What toys did children play with?
Indus Valley people seem to have loved toys. They made many toys, such as toy carts and toy animals, from baked clay.
Archaeologists have found model cows that waggle their heads on a string, and toy monkeys that could slide down ropes, and little squirrels. They have also discovered toy carts have a little roof, to keep off the rain and hot sun.
Indus children may also have played with pull-along animals on wheels, as well as rattles and bird-whistles all made from terracotta.
One clay figure is of a boy holding a small disc, probably used in a throw-and-chase game.
Work and play
We only know a little about what it was like to be a child in the Indus Valley cities. Children could play in the courtyards of houses, and probably on the flat roofs, too. The roof could be a fun place to play: you could wave to your friends across the street!
Most children had to work hard. Even small children helped with the daily tasks. Children were taught how to make things, how to farm, how to hunt. They learned these skills from older members of their family, and from people with special skills, such as potters, bead-makers and metal-workers.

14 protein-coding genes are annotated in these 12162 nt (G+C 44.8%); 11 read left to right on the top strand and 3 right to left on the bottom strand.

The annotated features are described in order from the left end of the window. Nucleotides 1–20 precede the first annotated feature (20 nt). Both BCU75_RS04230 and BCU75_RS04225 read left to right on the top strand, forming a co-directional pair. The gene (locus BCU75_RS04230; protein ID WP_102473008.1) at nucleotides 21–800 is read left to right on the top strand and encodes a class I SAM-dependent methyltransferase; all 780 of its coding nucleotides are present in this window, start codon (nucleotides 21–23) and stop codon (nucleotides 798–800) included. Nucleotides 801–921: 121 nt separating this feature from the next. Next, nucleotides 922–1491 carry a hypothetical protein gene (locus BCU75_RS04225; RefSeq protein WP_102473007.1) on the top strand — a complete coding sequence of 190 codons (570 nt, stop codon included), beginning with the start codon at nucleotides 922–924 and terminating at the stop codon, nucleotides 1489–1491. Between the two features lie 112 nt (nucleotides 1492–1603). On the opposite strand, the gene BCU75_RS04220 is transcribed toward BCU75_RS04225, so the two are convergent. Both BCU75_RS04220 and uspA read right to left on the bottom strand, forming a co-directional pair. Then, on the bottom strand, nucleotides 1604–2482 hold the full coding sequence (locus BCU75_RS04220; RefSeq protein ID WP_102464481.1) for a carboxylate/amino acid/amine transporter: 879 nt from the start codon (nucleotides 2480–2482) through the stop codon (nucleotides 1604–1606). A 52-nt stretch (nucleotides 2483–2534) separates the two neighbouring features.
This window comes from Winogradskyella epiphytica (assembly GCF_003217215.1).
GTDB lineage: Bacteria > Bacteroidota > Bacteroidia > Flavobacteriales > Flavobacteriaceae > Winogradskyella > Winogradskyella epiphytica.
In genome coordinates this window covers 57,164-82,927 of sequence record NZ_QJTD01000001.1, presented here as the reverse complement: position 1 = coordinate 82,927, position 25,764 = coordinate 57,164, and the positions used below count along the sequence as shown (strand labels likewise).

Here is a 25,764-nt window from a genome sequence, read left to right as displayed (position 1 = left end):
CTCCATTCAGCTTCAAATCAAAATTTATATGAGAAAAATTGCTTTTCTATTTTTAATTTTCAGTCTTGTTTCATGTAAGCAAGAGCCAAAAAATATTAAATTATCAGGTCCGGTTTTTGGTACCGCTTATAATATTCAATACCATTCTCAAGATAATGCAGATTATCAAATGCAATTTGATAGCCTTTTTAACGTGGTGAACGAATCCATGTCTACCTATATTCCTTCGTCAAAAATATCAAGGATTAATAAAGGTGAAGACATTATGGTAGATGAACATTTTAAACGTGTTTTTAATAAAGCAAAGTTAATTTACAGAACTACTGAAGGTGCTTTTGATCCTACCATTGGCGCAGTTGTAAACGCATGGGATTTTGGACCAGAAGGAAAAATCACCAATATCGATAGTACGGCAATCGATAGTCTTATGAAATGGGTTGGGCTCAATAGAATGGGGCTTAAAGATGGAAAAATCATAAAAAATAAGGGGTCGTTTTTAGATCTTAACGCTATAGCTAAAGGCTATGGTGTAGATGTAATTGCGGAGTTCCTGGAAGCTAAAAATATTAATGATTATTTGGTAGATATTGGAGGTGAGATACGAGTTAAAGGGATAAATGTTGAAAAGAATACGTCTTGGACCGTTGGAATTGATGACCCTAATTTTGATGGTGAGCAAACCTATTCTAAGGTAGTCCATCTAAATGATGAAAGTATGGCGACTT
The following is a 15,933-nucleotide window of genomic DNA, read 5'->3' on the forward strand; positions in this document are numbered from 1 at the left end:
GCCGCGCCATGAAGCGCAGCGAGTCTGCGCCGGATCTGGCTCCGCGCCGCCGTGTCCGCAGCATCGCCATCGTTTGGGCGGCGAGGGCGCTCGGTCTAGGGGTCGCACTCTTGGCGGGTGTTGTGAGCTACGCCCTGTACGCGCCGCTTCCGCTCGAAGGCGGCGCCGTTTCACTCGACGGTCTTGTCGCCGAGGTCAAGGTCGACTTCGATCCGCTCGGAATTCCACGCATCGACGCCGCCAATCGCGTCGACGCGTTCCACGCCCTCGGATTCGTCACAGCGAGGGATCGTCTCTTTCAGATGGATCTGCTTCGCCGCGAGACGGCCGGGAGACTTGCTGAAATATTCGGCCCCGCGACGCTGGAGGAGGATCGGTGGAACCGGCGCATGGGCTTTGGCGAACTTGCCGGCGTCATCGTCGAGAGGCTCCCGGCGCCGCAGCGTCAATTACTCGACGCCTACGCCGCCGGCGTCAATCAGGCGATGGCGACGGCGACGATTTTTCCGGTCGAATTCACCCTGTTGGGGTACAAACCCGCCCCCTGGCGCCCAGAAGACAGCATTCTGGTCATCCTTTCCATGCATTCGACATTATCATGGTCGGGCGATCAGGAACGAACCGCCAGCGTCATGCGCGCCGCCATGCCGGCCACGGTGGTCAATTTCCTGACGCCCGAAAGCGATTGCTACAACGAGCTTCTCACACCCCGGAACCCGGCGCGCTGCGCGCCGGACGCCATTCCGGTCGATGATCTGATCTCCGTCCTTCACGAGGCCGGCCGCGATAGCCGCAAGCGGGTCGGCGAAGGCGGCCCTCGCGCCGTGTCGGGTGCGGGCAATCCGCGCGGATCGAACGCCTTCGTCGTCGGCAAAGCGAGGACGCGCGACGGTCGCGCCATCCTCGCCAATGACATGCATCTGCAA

Did children go to school?
Some children may have gone to school. A scribe, who knew how to read and write, would teach some children the same skills. A priest would teach religious lessons. Whether there were schools, and if many children went to school, is something we don't know. Perhaps only rich children had lessons.
Ancient civilisations needed people with skills, just as we do. So traders, scribes, potters jewellers, builders, farmers and others like them would teach children their skills.
Did people have pets?
Archaeologists have found paw prints left by animals preserved within the ruins of Indus cities. Children may have had pet monkeys, and perhaps birds in cages, or even lizards and snakes! Hunters might have brought home baby deer or wild pigs. Children could also look after baby farm animals such as lambs or kids (baby goats).
We know that dogs lived in Indus Valley cities, because dog bones have been found. Perhaps some dogs were guard dogs, or hunting dogs. Some were probably family pets.
Indus Valley people enjoyed gambling and playing board games. At Harappa archaeologists found dice made from cubes of sandstone and terracotta. These are probably the oldest dice in the world.
The Indus people may have been the first to use cube dice with six sides and spots, just like the ones we use today. Ivory made from elephant tusks was used to make counters for board games.
Indus Valley people also liked the cruel sport of cock-fighting. They probably bet on which bird would win. They kept camels too, so perhaps they went camel racing!